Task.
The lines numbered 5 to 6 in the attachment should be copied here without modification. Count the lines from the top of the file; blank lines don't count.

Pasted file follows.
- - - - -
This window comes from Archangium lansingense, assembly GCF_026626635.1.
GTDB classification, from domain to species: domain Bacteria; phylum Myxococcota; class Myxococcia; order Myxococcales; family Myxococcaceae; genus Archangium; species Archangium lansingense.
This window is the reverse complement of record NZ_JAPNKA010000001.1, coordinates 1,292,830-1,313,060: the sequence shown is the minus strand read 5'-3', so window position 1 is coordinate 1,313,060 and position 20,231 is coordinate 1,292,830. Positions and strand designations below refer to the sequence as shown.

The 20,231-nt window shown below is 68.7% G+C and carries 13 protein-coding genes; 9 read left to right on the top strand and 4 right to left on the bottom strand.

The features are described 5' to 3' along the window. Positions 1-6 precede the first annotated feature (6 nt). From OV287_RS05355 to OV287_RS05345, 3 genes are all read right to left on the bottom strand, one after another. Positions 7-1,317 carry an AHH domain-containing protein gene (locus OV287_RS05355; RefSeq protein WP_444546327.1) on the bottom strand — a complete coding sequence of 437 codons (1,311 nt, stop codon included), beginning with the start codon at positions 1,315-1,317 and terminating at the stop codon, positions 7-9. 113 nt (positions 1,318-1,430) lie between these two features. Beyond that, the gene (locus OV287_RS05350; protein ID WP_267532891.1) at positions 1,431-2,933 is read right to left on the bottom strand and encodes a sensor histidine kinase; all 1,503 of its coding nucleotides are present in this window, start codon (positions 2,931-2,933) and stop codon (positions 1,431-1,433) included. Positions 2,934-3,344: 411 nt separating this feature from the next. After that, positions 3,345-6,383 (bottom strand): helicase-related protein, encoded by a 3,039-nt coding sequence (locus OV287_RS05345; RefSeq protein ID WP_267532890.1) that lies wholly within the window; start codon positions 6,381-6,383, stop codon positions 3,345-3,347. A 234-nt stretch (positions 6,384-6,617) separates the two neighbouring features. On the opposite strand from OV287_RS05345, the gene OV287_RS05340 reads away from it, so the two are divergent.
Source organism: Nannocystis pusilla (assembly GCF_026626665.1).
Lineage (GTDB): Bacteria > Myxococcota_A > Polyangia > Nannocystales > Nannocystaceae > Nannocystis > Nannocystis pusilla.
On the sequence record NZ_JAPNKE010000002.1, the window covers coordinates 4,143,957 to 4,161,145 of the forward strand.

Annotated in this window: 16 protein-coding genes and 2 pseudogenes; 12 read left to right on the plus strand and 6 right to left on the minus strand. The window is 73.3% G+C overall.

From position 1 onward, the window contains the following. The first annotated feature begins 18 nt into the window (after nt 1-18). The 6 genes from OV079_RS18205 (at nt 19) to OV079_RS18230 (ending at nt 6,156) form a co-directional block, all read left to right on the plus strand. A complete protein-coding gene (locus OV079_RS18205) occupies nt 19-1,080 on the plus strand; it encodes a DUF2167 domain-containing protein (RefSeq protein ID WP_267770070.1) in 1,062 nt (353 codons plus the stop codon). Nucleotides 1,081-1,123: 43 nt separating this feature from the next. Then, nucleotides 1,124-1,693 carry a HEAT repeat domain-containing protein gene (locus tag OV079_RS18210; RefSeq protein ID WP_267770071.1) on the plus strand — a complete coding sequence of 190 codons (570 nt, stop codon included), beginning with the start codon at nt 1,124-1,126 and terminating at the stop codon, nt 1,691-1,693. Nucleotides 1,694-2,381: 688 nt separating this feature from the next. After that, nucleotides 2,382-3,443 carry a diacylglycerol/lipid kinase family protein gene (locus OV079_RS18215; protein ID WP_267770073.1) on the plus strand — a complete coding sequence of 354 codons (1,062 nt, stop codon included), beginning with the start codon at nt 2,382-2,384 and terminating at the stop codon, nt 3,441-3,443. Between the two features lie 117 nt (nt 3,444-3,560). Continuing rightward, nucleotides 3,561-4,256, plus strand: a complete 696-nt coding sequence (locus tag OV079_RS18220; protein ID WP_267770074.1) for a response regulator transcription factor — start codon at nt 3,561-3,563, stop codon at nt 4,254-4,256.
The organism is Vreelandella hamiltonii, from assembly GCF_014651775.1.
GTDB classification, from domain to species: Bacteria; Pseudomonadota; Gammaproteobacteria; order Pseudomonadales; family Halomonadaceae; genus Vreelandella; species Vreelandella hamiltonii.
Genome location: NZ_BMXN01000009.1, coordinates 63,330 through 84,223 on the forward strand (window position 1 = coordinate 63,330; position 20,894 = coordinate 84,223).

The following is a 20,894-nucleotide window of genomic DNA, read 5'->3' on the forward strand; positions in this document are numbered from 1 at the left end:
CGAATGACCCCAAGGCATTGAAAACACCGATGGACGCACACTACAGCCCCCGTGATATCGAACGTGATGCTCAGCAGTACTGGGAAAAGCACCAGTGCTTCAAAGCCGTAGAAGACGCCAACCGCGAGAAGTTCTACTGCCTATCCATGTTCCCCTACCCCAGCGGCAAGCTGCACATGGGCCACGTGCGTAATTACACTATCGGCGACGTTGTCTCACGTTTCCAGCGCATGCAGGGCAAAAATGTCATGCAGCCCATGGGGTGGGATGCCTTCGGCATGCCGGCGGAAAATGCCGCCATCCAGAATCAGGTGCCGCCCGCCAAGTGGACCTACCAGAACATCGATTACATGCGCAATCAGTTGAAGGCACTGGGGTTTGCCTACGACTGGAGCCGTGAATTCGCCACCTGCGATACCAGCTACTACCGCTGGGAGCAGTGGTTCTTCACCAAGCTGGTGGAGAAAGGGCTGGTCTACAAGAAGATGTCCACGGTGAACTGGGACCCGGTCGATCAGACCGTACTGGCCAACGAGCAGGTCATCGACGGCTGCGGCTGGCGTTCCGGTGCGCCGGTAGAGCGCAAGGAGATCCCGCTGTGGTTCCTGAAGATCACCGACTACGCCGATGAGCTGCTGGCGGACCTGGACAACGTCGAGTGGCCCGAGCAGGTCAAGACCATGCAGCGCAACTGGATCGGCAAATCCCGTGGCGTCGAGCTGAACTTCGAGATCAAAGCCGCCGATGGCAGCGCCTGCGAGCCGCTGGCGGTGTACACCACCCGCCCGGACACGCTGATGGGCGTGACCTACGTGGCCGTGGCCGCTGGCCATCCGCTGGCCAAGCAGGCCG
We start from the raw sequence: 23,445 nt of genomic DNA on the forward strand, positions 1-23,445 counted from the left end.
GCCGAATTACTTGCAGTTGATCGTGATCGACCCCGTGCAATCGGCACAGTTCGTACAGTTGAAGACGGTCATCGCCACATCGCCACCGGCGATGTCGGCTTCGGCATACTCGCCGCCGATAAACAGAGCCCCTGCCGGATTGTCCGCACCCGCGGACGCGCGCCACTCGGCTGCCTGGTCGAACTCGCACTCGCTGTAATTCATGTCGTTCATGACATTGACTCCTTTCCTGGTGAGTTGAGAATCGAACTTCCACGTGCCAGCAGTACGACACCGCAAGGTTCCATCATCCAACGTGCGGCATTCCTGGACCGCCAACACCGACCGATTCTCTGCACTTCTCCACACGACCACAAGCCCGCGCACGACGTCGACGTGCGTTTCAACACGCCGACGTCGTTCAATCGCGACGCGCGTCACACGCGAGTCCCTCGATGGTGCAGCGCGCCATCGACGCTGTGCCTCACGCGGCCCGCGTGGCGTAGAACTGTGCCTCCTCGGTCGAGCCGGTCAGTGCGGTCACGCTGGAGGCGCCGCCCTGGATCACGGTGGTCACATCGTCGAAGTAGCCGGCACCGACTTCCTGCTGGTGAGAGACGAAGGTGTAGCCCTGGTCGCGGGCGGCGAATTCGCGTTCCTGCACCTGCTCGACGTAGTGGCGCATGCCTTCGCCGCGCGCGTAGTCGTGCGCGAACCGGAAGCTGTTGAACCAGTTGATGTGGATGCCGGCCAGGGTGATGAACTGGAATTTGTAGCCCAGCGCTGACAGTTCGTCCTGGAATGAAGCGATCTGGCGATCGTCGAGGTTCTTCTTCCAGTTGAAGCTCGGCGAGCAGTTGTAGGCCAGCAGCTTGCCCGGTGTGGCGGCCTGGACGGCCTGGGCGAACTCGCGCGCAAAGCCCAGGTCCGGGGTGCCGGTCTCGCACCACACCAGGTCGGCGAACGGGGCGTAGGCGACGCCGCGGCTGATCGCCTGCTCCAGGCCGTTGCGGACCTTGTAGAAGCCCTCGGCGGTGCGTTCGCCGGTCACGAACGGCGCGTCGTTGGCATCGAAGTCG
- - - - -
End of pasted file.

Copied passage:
The features are described 5' to 3' along the window. Positions 1-6 precede the first annotated feature (6 nt). From OV287_RS05355 to OV287_RS05345, 3 genes are all read right to left on the bottom strand, one after another. Positions 7-1,317 carry an AHH domain-containing protein gene (locus OV287_RS05355; RefSeq protein WP_444546327.1) on the bottom strand — a complete coding sequence of 437 codons (1,311 nt, stop codon included), beginning with the start codon at positions 1,315-1,317 and terminating at the stop codon, positions 7-9. 113 nt (positions 1,318-1,430) lie between these two features. Beyond that, the gene (locus OV287_RS05350; protein ID WP_267532891.1) at positions 1,431-2,933 is read right to left on the bottom strand and encodes a sensor histidine kinase; all 1,503 of its coding nucleotides are present in this window, start codon (positions 2,931-2,933) and stop codon (positions 1,431-1,433) included. Positions 2,934-3,344: 411 nt separating this feature from the next. After that, positions 3,345-6,383 (bottom strand): helicase-related protein, encoded by a 3,039-nt coding sequence (locus OV287_RS05345; RefSeq protein ID WP_267532890.1) that lies wholly within the window; start codon positions 6,381-6,383, stop codon positions 3,345-3,347. A 234-nt stretch (positions 6,384-6,617) separates the two neighbouring features. On the opposite strand from OV287_RS05345, the gene OV287_RS05340 reads away from it, so the two are divergent.
Source organism: Nannocystis pusilla (assembly GCF_026626665.1).